The biggest challenge therefore is to make one system out of the two of them. If the existing system is perceived as an alien element it is a reason why it should be abolished.

Administrative System

Western way of governance counts on clearly delineated boundaries. Border inviolability and territorial integrity are two of the conditions that define a sovereign state nowadays. The same principle is projected inward to the country, since it is subdivided into the smaller units. To have the administrative system working properly, it is necessary to ensure the balance of the geographical division.

There are three factors that might influence balance among administrative units:

  • ethnicity – not to repeat the disaster of African boundaries, ethnic conflicts and subsequent civil wars
  • population density and its demographic estimate to the future – to keep the system viable and balanced in long term
  • resources, wealth and overall economic level – to prevent conflicts emerging from regional disparities

However, for any adjustments of the administrative division, it is necessary to have thorough statistical information. For any successful plan that is to be implemented, it is necessary to know the starting conditions perfectly. The trouble with creating a picture of a Sub-Saharan country is a dismal state of any statistical data to base plans and proposals on. There is either lack of information or the researchers warn against inaccurate and misleading data that often poorly reflects reality.

Apart from the geographical adjustments, there is more that can be changed in the division of power and overall structure. Bornwell Chikulo offers a comprehensive description of the present system and the following analysis is based on his review: [5]

There are 72 local authorities countrywide:

  • 4 are designated as City Councils
  • 12 are Municipal Councils
  • 56 are District Councils (comprised of smaller rural-based local authorities).

The composition of councils is as follows:

  • All elected councillors in the district
  • All members of parliament in the district
  • Two representatives appointed by all chiefs in the district – as a means of involving traditional rulers in local governance.

The weakness in this scheme is lack of participation of the locals – the councilors that are elected to hold quite large powers, moreover they are not responsible to any of the local powers, but solely to the government. Two chief representatives that are members of the council representing something like “voice of the people” however cannot be chiefs themselves, as chiefs are prohibited by constitution to hold any public office. Moreover, the evidence shows, the way they are able to discuss and solve the local issues is to talk and cooperate with their members of parliament. This is exactly where the problem is, either the chiefs or their representatives have troubles cooperating with the MPs.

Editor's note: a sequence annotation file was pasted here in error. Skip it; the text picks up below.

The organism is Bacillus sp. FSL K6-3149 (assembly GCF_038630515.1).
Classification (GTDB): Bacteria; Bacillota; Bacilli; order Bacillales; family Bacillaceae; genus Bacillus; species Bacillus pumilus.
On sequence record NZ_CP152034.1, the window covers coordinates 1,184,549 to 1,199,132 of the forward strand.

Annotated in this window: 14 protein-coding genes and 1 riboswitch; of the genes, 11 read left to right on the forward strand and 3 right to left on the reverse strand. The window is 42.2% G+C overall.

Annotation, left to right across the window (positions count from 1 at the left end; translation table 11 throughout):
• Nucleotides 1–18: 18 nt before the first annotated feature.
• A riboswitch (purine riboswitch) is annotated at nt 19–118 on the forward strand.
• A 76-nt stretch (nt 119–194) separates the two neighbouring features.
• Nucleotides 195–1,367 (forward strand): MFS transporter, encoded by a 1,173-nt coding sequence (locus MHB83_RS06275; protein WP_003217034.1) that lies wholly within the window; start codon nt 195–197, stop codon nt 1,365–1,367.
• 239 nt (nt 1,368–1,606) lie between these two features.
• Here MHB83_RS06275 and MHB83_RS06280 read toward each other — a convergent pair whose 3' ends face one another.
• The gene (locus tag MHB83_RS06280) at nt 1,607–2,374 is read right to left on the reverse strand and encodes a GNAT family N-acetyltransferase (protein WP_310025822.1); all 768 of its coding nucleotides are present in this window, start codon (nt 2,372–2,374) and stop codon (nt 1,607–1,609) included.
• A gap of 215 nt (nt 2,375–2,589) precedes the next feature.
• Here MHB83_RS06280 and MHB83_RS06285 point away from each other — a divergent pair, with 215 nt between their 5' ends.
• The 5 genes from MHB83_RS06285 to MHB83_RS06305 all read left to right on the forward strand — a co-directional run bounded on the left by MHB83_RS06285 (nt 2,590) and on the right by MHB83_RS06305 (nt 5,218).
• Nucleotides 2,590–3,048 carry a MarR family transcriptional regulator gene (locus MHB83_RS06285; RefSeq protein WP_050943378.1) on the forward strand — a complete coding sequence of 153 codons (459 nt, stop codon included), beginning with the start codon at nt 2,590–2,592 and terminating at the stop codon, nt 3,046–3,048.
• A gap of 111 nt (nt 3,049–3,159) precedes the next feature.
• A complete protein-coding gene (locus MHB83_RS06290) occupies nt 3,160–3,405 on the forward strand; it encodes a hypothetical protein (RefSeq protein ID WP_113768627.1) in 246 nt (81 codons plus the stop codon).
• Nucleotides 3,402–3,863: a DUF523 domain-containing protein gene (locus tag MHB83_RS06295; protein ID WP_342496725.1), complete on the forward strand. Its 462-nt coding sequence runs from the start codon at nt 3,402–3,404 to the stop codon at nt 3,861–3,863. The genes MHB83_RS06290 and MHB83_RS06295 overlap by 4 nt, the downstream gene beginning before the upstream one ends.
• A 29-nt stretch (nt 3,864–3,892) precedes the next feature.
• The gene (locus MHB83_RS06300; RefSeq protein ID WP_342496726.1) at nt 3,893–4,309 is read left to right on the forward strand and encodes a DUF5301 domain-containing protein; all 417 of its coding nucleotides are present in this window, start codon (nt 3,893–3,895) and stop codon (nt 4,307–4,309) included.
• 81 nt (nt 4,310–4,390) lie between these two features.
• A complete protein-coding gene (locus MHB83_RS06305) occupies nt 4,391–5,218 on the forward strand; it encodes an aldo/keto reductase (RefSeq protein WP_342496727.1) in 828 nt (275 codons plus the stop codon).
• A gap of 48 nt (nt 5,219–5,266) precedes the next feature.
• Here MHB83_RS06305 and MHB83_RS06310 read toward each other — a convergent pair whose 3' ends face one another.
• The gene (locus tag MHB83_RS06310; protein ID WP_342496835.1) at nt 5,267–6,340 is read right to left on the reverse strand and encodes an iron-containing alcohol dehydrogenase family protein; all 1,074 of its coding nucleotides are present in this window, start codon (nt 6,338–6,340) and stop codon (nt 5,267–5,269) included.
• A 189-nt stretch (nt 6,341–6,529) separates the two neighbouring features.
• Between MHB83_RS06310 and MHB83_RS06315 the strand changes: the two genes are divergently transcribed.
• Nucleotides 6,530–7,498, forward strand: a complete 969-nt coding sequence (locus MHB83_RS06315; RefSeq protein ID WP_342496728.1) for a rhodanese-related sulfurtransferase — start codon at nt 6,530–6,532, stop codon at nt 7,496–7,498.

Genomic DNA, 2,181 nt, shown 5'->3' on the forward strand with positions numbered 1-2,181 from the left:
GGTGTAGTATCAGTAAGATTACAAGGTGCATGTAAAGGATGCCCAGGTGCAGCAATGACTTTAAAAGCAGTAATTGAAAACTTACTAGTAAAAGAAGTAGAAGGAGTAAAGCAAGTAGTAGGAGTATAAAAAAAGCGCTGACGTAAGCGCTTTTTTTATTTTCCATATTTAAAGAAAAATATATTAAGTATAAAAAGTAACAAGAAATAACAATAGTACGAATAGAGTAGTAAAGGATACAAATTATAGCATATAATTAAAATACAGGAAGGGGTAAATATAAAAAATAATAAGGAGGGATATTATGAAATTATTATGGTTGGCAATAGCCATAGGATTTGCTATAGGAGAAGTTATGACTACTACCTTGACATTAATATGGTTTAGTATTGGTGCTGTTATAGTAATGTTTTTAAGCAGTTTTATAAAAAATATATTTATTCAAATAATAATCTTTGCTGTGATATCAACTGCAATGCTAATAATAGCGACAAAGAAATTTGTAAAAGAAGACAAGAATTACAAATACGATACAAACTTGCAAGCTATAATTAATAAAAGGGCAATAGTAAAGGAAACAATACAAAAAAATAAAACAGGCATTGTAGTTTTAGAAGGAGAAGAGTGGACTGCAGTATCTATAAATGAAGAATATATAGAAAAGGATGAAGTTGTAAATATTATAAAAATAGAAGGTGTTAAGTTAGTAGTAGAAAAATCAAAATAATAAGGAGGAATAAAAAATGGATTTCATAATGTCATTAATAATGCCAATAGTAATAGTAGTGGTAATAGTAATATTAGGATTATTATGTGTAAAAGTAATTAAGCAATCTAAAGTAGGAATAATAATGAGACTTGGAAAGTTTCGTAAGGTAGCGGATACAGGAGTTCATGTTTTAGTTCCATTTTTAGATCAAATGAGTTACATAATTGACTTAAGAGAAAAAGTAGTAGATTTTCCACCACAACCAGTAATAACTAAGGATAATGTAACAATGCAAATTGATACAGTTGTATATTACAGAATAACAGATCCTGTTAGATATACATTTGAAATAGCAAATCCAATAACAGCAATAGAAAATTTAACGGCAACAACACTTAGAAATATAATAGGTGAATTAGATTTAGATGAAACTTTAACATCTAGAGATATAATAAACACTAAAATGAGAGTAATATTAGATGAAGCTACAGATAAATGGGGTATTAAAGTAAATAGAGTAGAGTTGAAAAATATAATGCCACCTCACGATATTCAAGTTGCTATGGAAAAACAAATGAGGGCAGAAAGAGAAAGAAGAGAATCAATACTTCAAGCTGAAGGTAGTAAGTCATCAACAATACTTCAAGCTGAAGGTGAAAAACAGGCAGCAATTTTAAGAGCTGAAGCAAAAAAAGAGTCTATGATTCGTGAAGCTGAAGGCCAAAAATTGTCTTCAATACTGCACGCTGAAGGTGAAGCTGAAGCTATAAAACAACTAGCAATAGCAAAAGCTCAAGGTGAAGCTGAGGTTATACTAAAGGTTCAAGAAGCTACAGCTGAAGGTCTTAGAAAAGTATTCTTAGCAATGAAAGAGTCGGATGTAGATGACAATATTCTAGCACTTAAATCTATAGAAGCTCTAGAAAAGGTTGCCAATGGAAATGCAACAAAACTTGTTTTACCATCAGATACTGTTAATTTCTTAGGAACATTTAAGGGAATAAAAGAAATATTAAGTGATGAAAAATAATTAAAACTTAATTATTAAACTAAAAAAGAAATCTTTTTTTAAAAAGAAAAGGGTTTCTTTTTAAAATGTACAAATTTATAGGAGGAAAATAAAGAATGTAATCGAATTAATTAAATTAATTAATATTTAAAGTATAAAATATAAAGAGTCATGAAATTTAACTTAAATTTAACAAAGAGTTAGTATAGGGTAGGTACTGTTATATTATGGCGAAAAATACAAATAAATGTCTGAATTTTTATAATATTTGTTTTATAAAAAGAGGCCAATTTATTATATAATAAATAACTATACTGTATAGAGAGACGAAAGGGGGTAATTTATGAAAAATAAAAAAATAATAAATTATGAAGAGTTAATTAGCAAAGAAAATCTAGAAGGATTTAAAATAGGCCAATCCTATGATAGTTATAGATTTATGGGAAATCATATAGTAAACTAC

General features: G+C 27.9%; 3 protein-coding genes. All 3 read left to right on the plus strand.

The issue of chieftaincy is lively discussed in Zambia, also in the wider regional level, since the situation in surrounding countries is similar. Although the traditional center of local power – National Authorities – were bequeathed soon after the independence, president Mwanawasa brought these authorities back in 1996 when the House of Chiefs was established. It consists of local chiefs that are respected within certain areas, some of them called kingdoms. By the constitution they are forbidden to hold any elected office while holding their functions as chiefs. The main issue can be comprised into the question: To what extent should the chiefs be considered and subsequently incorporated as political authorities?

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It is important to add that Zambian Chola Mukanga sees chiefs as not only a tradition that has prevailed until now, but as an element that is demanded: “It goes without saying that the existence of traditional authorities is essentially a function of history and current demand for their services. That chiefs exist is clearly because their existence is demanded. But it was in the area of court administration where significant problems emerged which has continued to fuel significant demand for customary justice as mediated through traditional courts. This demand has principally emerged from two critical sources: insufficient capacity by central government to provide appropriate court capacity and necessarily expertise to adjudicate cases. This is despite the fact that traditional courts (and customary laws) have no formal status and exist parallel to the formal legal system.”[6]

This view clearly indicates that two representatives for the districts are just not enough. It is not about the number, but also about their power. Even if they are respected by the people and often serve as the judiciary system, they cannot promote much development in their district. It is always the parliament members that vote for the budget and decide on the amount and structure of the transfer money they receive from the government. The MPs also vote on the legislation and their vote is not subjected to any feedback from the chiefs (or currently their representatives) other than a friendly discussion. If the MPs do not reflect the local demands “for the love of the people”, the chiefs have practically no ability to change it.